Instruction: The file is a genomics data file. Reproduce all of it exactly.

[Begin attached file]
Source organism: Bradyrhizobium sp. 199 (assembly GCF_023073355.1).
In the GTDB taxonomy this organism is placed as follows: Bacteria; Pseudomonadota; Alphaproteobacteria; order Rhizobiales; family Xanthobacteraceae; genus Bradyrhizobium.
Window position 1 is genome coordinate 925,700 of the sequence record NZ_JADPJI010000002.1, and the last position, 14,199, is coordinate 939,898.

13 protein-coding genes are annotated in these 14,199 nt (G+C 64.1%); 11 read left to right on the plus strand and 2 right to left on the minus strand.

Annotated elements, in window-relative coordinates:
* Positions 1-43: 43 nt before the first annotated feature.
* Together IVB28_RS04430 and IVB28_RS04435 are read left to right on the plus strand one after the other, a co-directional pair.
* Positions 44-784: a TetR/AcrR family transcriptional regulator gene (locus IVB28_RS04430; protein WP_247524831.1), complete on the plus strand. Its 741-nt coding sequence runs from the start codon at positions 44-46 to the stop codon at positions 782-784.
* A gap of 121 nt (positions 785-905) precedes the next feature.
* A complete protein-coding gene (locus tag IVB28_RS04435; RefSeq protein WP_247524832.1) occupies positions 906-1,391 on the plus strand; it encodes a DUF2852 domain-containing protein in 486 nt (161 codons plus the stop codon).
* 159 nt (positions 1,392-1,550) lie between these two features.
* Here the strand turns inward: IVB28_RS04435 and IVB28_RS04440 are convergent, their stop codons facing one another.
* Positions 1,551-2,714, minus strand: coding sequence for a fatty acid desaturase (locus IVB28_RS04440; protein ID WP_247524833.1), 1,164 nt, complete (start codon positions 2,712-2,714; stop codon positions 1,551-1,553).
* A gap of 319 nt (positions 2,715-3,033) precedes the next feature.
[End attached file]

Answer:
Source organism: Bradyrhizobium sp. 199 (assembly GCF_023073355.1).
In the GTDB taxonomy this organism is placed as follows: Bacteria; Pseudomonadota; Alphaproteobacteria; order Rhizobiales; family Xanthobacteraceae; genus Bradyrhizobium.
Window position 1 is genome coordinate 925,700 of the sequence record NZ_JADPJI010000002.1, and the last position, 14,199, is coordinate 939,898.

13 protein-coding genes are annotated in these 14,199 nt (G+C 64.1%); 11 read left to right on the plus strand and 2 right to left on the minus strand.

Annotated elements, in window-relative coordinates:
* Positions 1-43: 43 nt before the first annotated feature.
* Together IVB28_RS04430 and IVB28_RS04435 are read left to right on the plus strand one after the other, a co-directional pair.
* Positions 44-784: a TetR/AcrR family transcriptional regulator gene (locus IVB28_RS04430; protein WP_247524831.1), complete on the plus strand. Its 741-nt coding sequence runs from the start codon at positions 44-46 to the stop codon at positions 782-784.
* A gap of 121 nt (positions 785-905) precedes the next feature.
* A complete protein-coding gene (locus tag IVB28_RS04435; RefSeq protein WP_247524832.1) occupies positions 906-1,391 on the plus strand; it encodes a DUF2852 domain-containing protein in 486 nt (161 codons plus the stop codon).
* 159 nt (positions 1,392-1,550) lie between these two features.
* Here the strand turns inward: IVB28_RS04435 and IVB28_RS04440 are convergent, their stop codons facing one another.
* Positions 1,551-2,714, minus strand: coding sequence for a fatty acid desaturase (locus IVB28_RS04440; protein ID WP_247524833.1), 1,164 nt, complete (start codon positions 2,712-2,714; stop codon positions 1,551-1,553).
* A gap of 319 nt (positions 2,715-3,033) precedes the next feature.